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Re: pbm trying to patch 21.1 into 21.2

From: David Combs
Subject: Re: pbm trying to patch 21.1 into 21.2
Date: Wed, 4 Sep 2002 05:44:32 +0000 (UTC)

In article <address@hidden>,
Kai Großjohann <address@hidden> wrote:
>address@hidden (David Combs) writes:
>> sh /david3/from_netcom-dir1/emacs-stuff/emacs-21.1-21.2.diff
>>   Looks like a new-style context diff.
>> File to patch: 
>> ^C
>> --- THAT (above) *IS* the problem:
>> the "Looks like ...",
>> then it's asking me "file to patch" -- just what
>> am I supposed to type in for that?
>If you look closely at the diff, you'll see that it contains
>filenames.  Usually the problem is that you are in the wrong
>directories for these filenames: the filename in the diff might be
>a/b/c but you're inside the a directory so that b/c is the right
>filename.  If you can't change directories to make it work, you can
>try to pass the "-p" argument to diff which strips off leading slashes
>from filenames.  (I never really understood how it worked, though.  I
>usually start with -p0 and then try alternatives -p1, -p2, ... until I
>find one that works.)
>Instead of doing sh on the file, you could also do patch on the file:
>    patch < /david3/from_netcom-dir1/emacs-stuff/emacs-21.1-21.2.diff

OK, will try that (run via patch).

Meanwhile, I've grepped and done strings | grep
on that "Looks like" and can find it nowhere.

>From all the patches and diff-running you've done
to emacs over the years, do you have *any* clue
as to where that error-string comes from?

Because if I can find that, then maybe I can find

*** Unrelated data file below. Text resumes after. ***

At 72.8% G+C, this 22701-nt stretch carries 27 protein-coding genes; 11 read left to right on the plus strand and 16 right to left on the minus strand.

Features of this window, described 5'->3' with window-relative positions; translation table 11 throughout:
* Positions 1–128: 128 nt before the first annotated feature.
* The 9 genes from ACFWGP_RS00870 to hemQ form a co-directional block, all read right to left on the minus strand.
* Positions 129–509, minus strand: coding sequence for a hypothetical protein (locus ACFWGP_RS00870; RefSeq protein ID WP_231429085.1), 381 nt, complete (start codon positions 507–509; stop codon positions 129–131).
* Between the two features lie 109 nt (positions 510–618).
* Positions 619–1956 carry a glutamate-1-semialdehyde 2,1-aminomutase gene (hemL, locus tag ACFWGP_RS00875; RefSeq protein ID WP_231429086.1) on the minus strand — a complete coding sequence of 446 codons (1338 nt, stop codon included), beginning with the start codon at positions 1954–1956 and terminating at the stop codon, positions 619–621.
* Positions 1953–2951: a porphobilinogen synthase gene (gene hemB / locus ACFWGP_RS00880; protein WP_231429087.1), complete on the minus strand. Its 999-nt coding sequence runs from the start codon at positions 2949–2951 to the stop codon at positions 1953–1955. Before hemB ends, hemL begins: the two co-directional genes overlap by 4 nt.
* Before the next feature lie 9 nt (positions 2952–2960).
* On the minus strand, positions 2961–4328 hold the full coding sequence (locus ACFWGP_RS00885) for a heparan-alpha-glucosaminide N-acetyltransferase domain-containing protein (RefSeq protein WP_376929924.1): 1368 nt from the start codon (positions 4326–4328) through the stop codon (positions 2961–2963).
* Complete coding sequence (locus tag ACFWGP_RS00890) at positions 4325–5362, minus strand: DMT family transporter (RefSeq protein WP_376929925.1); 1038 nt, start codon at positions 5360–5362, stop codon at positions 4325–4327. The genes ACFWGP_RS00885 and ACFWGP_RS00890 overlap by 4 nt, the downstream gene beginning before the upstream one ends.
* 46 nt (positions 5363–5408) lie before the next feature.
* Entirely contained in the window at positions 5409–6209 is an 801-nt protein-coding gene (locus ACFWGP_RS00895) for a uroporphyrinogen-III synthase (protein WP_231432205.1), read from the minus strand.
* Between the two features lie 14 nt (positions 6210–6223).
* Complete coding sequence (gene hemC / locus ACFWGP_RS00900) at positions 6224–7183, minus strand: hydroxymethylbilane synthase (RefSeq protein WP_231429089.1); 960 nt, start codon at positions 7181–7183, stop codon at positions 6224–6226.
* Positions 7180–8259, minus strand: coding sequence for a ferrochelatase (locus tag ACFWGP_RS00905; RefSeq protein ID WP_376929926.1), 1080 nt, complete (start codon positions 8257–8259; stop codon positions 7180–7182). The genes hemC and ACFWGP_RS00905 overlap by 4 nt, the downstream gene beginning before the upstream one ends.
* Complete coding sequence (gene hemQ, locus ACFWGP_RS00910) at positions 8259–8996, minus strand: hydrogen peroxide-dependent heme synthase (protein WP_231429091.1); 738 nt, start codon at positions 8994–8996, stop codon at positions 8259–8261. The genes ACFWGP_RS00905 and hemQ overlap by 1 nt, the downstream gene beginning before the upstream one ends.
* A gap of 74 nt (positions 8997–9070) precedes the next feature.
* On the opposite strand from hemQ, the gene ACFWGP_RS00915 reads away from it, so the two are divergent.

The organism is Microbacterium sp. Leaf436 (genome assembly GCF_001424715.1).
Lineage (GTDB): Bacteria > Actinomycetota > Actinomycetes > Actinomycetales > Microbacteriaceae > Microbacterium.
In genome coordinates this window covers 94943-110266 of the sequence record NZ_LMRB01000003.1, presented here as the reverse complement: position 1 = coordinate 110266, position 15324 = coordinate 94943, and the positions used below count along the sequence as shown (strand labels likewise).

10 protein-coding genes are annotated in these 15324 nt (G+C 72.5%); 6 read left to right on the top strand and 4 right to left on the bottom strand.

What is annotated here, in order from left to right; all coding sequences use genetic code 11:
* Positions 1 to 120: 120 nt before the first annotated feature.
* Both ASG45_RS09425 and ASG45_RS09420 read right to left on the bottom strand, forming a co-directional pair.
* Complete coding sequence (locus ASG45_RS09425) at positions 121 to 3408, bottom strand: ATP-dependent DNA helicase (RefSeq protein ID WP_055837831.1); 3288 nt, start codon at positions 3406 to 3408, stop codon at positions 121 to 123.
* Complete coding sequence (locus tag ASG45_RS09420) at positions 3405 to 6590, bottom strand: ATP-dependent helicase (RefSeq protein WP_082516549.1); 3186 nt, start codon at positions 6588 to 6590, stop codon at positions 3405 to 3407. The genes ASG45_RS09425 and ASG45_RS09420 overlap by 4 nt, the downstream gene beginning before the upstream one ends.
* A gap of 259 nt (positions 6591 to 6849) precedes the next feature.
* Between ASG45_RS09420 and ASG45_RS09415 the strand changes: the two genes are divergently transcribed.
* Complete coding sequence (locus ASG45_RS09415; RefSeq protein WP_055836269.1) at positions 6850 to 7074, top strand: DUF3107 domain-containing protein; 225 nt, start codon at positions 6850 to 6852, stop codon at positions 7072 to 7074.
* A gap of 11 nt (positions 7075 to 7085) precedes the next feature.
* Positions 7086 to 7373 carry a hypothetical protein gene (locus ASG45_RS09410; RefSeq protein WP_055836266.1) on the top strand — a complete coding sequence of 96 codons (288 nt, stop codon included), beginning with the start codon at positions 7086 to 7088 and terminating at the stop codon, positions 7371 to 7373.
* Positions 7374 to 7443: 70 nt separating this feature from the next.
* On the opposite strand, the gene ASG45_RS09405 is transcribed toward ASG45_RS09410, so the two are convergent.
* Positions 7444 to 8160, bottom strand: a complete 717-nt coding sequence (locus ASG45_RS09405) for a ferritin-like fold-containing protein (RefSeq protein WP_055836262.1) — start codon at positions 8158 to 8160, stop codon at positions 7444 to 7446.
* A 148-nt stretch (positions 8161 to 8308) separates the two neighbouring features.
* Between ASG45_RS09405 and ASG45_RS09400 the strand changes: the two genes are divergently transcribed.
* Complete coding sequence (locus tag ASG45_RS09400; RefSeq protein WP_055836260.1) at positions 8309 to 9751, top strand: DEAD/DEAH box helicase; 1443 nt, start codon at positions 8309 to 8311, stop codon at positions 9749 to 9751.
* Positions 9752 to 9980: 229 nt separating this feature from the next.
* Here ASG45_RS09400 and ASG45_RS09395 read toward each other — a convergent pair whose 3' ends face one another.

what causes it to get typed out; that "Looks like"
sure isn't very helpful!  (at least to me!)


I thought that I had cd'd to the right place: here's
an actual attempt to run the thing:

| File to patch: 115 
==/myexternals/david3/from_netcom-dir1/emacs-stuff/emacs-21.1==> !sh
| sh /david3/from_netcom-dir1/emacs-stuff/emacs-21.1-21.2.diff
| diff - GNU diffutils version 2.7
|   Looks like a new-style context diff.
| File to patch: 116 

Note that I've got my prompt showing the name of the 
current directory.

Now, here's the top of that .diff file (NOTE: "dkc" is me):

| #!/bin/sh
| #### Patch script - GNU Emacs - version 21.1 to 21.2.
| #### This file contains patches to turn version 21.1 of GNU Emacs into
| #### 21.2.  To apply them, cd to the top of the Emacs source tree, and
| #### then type 'sh <this file>'.
| #### After this script applies the patches, it will attempt to use an
| #### existing Emacs to recompile the changed Emacs Lisp files.  (You may
| #### use the environment variable $emacs to specify the location of the
| #### binary, if it's not in your search path.)  When this is finished,
| #### you can build the new Emacs version.
| #### We don't include patches for Info files since you can
| #### regenerate them from the Texinfo files that we do include.
| #### To update the changed info files, do
| #### (cd man; make)
| # dkc added this on 3sep02, to make it call GNU's diff:
| # 
| PATH=/opt5/local/bin:''$PATH  ;  export PATH
| echo $PATH
| #
| # and so all the $DIFF's would still work:
| DIFF=diff  ;  export DIFF
| $DIFF -v
| #
| if [ "$0" = sh -o ! -f "$0" ]; then
|   echo "use \`sh PATCHKIT', not \`sh <PATCHKIT'" >&2
|   exit 1
| fi
| if [ -d lisp ] ; then
|   me=$0
| elif [ -d emacs-21.1/lisp ] ; then
|   cd emacs-21.1
|   case $0 in /*) me=$0;; *) me=../$0;; esac
| else
|   (echo "$0: In order to apply this patch, the current directory"
|    echo "must be the top of the Emacs distribution tree.") >&2
|   exit 1
| fi

Also note that I didn't get the above error-msg 
saying that must be at the top of the ... tree --
so, I must have been cd's to the right place,

Thanks for any more hints you can dream up.

This 21.1, without patches, is REALLY SCREWY --
at least in search commands (C-s, C-M s) --
strange window appears mid search, *not*
showing the desired string, but on the 
*second* search (for that same pat), ie
by merely hitting again C-s or C-M-s,
this time with no pattern, *then* it
finds it.  Only *even* search-attempts.

Further, it often *misses* (skips over)
the string I was looking, but finds
the *first* one it found, way back
*earlier* in the file from where
I started *this* search -- ie, it's
WRAPPED (it sure appears to have,
anyway), but it says NOTHING about
having just "wrapped".

So wierd that I've taken to using
M-x Occur!


Did anyone else have problems like this
before moving on from 20.1 to 20.2?



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